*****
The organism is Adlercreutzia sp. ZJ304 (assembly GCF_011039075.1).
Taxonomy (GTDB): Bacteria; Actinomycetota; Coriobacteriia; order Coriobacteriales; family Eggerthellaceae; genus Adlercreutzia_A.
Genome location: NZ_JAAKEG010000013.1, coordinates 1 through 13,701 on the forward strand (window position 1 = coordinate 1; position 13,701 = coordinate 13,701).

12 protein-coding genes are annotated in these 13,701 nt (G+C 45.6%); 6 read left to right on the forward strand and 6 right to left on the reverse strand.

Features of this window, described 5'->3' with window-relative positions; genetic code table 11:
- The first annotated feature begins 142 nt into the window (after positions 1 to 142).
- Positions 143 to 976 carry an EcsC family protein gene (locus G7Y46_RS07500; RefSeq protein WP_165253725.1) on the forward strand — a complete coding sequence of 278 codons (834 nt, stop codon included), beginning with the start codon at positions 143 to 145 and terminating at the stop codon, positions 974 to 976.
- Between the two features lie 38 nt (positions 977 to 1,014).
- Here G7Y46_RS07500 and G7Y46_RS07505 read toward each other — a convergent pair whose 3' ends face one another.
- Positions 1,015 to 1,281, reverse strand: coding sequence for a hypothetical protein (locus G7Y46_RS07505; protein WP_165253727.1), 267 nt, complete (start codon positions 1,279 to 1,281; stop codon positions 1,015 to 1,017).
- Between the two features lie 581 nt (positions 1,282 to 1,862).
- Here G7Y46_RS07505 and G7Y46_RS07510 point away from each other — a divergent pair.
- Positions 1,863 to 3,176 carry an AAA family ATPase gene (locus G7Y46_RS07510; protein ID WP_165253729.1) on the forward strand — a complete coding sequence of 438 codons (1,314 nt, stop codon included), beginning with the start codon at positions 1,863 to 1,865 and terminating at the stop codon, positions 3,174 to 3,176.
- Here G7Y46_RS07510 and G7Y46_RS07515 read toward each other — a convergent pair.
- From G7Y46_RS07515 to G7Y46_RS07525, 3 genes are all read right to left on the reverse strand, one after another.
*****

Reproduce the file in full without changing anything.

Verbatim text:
The organism is Adlercreutzia sp. ZJ304 (assembly GCF_011039075.1).
Taxonomy (GTDB): Bacteria; Actinomycetota; Coriobacteriia; order Coriobacteriales; family Eggerthellaceae; genus Adlercreutzia_A.
Genome location: NZ_JAAKEG010000013.1, coordinates 1 through 13,701 on the forward strand (window position 1 = coordinate 1; position 13,701 = coordinate 13,701).

12 protein-coding genes are annotated in these 13,701 nt (G+C 45.6%); 6 read left to right on the forward strand and 6 right to left on the reverse strand.

Features of this window, described 5'->3' with window-relative positions; genetic code table 11:
- The first annotated feature begins 142 nt into the window (after positions 1 to 142).
- Positions 143 to 976 carry an EcsC family protein gene (locus G7Y46_RS07500; RefSeq protein WP_165253725.1) on the forward strand — a complete coding sequence of 278 codons (834 nt, stop codon included), beginning with the start codon at positions 143 to 145 and terminating at the stop codon, positions 974 to 976.
- Between the two features lie 38 nt (positions 977 to 1,014).
- Here G7Y46_RS07500 and G7Y46_RS07505 read toward each other — a convergent pair whose 3' ends face one another.
- Positions 1,015 to 1,281, reverse strand: coding sequence for a hypothetical protein (locus G7Y46_RS07505; protein WP_165253727.1), 267 nt, complete (start codon positions 1,279 to 1,281; stop codon positions 1,015 to 1,017).
- Between the two features lie 581 nt (positions 1,282 to 1,862).
- Here G7Y46_RS07505 and G7Y46_RS07510 point away from each other — a divergent pair.
- Positions 1,863 to 3,176 carry an AAA family ATPase gene (locus G7Y46_RS07510; protein ID WP_165253729.1) on the forward strand — a complete coding sequence of 438 codons (1,314 nt, stop codon included), beginning with the start codon at positions 1,863 to 1,865 and terminating at the stop codon, positions 3,174 to 3,176.
- Here G7Y46_RS07510 and G7Y46_RS07515 read toward each other — a convergent pair.
- From G7Y46_RS07515 to G7Y46_RS07525, 3 genes are all read right to left on the reverse strand, one after another.